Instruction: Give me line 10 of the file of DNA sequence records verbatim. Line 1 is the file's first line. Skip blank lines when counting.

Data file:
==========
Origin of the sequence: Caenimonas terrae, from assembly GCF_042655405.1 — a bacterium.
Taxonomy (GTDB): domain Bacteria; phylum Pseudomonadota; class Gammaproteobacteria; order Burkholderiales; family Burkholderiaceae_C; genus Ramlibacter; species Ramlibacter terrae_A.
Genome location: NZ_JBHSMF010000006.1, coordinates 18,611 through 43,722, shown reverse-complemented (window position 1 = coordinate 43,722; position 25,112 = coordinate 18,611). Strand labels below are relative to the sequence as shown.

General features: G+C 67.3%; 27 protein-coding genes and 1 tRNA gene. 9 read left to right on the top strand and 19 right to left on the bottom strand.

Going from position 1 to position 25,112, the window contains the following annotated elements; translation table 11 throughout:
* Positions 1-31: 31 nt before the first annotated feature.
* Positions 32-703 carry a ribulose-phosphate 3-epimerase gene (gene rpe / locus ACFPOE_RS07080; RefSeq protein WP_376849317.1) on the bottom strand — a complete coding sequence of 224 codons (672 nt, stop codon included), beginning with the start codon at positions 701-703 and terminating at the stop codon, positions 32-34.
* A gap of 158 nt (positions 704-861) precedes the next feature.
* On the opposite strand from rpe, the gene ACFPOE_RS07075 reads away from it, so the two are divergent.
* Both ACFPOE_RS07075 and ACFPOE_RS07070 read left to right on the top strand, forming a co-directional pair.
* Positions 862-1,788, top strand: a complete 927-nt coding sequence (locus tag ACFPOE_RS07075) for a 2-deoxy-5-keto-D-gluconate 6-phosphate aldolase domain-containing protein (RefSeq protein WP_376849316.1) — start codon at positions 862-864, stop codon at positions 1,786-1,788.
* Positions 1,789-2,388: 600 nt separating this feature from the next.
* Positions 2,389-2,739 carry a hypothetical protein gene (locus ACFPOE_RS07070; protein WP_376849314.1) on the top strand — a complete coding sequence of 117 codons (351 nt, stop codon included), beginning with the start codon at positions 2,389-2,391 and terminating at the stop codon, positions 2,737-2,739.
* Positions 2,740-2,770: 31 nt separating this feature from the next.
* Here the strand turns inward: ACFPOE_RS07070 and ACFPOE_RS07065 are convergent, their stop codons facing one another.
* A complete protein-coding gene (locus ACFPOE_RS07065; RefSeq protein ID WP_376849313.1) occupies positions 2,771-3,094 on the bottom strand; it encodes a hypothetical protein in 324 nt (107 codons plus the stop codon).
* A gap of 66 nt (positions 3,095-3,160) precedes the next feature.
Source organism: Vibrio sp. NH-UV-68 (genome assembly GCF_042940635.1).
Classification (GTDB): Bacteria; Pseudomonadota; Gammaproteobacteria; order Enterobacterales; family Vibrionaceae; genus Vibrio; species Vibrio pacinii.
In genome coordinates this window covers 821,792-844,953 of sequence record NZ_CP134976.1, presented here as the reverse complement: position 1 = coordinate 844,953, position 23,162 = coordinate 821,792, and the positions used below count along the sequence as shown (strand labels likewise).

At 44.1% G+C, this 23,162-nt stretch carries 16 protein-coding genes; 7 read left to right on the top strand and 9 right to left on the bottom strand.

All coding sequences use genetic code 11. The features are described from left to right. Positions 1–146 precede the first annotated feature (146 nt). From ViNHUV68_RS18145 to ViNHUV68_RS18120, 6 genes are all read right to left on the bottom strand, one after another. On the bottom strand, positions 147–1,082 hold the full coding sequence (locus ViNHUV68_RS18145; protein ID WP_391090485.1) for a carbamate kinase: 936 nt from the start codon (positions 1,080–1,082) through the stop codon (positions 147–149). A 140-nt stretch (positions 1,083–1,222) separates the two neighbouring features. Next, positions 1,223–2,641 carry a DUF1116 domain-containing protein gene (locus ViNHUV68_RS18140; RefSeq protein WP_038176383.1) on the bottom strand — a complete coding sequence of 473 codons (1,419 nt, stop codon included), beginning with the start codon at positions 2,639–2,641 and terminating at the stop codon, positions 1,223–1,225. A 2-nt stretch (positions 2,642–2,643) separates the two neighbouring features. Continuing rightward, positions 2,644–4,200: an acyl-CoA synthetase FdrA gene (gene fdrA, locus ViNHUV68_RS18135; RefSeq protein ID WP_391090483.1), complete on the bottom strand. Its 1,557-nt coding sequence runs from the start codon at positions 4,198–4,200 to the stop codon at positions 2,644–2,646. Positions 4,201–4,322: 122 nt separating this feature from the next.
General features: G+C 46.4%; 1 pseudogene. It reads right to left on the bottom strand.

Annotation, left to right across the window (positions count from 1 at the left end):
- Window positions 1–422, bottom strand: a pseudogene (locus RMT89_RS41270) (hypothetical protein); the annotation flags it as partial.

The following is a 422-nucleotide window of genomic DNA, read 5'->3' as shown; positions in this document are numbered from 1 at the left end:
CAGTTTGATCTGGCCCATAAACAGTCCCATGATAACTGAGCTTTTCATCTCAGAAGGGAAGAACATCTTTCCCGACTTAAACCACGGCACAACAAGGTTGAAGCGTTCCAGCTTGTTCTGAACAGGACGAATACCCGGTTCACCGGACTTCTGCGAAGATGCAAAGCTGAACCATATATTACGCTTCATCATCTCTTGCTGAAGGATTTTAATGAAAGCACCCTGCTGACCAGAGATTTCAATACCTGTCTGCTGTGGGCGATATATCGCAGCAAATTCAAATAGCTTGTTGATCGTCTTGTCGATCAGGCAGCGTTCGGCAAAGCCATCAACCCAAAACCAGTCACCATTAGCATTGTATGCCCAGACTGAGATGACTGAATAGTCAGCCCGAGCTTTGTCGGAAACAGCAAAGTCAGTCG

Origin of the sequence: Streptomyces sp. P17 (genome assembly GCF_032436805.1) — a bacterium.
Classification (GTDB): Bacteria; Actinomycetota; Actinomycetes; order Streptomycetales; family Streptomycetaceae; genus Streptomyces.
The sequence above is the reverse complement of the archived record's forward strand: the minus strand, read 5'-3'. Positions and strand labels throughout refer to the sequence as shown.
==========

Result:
* Both ACFPOE_RS07075 and ACFPOE_RS07070 read left to right on the top strand, forming a co-directional pair.